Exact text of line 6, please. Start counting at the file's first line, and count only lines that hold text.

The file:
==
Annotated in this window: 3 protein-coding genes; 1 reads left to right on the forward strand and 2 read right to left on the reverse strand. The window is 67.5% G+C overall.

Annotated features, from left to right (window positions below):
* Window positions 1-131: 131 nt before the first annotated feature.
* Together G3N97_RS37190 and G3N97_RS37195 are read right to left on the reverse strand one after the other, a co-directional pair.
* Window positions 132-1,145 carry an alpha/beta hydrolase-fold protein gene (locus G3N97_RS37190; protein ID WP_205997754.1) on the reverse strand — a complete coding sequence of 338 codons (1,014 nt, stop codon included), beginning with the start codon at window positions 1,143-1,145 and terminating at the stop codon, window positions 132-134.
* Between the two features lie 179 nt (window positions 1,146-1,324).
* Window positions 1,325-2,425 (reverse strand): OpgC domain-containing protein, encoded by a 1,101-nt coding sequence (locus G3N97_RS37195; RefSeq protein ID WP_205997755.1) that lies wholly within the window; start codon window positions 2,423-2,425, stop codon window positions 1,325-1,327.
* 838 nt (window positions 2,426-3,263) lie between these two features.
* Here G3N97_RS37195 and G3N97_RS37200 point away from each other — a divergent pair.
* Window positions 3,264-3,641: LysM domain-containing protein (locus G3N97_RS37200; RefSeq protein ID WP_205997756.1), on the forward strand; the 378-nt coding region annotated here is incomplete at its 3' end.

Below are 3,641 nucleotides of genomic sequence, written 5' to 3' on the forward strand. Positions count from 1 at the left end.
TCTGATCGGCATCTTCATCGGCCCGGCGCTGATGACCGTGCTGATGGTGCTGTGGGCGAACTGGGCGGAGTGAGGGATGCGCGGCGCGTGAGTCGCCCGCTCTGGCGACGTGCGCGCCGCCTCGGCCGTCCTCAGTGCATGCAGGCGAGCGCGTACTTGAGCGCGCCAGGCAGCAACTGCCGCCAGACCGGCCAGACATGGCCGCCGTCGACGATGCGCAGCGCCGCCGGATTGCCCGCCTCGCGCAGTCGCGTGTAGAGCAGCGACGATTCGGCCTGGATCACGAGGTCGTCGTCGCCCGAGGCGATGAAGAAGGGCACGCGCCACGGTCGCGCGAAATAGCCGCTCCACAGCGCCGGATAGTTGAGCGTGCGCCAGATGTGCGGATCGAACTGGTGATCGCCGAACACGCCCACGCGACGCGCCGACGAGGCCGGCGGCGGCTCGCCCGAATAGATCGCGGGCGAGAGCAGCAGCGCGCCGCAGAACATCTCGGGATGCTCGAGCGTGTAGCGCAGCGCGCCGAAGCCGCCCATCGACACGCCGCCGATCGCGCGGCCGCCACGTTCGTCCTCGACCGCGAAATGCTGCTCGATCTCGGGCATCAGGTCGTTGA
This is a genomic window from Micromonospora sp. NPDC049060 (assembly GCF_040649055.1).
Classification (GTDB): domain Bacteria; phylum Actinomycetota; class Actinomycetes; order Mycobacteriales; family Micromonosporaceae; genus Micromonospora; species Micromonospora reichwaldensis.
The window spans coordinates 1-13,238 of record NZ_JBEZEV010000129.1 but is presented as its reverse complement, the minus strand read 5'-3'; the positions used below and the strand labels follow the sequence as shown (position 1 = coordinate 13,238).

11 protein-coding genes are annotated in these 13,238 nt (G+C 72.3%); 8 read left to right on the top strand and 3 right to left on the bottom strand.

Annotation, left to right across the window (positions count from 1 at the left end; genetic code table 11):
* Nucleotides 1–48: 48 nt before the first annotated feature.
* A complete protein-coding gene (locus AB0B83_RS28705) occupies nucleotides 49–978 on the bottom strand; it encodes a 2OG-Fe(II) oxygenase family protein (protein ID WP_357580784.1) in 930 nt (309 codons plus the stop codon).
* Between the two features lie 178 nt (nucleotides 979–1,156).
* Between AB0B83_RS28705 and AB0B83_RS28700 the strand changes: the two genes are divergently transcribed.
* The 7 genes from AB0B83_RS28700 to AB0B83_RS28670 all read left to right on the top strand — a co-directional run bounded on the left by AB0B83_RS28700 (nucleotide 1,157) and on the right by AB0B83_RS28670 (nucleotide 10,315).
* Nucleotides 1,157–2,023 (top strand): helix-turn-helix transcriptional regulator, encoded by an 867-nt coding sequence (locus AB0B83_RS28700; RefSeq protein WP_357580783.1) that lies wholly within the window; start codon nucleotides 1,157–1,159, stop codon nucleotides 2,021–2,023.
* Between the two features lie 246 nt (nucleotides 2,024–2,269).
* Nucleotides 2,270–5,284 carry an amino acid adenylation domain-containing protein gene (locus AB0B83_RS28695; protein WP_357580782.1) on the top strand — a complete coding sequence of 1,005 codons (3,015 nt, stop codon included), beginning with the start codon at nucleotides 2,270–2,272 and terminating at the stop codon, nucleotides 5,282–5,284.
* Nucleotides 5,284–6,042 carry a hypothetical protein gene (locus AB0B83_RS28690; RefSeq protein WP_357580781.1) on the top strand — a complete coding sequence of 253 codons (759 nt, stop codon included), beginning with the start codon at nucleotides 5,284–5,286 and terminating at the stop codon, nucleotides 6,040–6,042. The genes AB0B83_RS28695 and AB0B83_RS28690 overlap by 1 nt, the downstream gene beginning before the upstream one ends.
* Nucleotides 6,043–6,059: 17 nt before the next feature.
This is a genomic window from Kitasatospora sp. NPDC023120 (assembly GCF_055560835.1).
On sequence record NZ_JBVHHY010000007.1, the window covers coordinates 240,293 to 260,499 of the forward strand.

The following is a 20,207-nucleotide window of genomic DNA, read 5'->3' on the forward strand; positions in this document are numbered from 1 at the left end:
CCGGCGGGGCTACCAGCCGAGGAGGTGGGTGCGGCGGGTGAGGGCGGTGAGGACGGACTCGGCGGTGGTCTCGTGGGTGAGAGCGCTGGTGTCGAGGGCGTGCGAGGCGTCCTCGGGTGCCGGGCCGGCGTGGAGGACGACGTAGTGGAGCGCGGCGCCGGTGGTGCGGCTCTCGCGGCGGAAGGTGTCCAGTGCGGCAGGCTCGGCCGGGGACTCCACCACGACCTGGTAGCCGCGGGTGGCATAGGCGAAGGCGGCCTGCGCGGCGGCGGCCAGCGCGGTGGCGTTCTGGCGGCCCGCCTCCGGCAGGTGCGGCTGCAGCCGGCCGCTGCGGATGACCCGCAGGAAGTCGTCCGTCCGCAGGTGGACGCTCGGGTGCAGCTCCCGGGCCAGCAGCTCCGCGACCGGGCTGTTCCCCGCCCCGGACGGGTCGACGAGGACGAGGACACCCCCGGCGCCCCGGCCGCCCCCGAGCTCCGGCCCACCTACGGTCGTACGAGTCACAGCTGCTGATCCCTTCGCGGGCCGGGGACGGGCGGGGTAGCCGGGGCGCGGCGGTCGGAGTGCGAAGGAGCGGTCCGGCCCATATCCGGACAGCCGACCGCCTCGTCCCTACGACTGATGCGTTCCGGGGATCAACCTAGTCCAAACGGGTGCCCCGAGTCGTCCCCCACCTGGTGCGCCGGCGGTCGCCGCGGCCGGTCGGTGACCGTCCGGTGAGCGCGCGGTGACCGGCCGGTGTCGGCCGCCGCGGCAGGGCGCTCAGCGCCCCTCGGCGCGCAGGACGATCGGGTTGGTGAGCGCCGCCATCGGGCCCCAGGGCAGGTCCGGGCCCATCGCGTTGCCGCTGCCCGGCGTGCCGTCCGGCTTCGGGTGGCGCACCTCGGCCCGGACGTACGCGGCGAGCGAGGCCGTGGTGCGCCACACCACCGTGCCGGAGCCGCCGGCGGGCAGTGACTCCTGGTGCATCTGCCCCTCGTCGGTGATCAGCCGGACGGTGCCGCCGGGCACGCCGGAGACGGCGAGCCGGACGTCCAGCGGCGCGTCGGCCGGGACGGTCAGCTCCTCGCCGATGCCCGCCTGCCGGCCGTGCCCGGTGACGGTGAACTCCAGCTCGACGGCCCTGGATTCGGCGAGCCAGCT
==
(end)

* Between the two features lie 179 nt (window positions 1,146-1,324).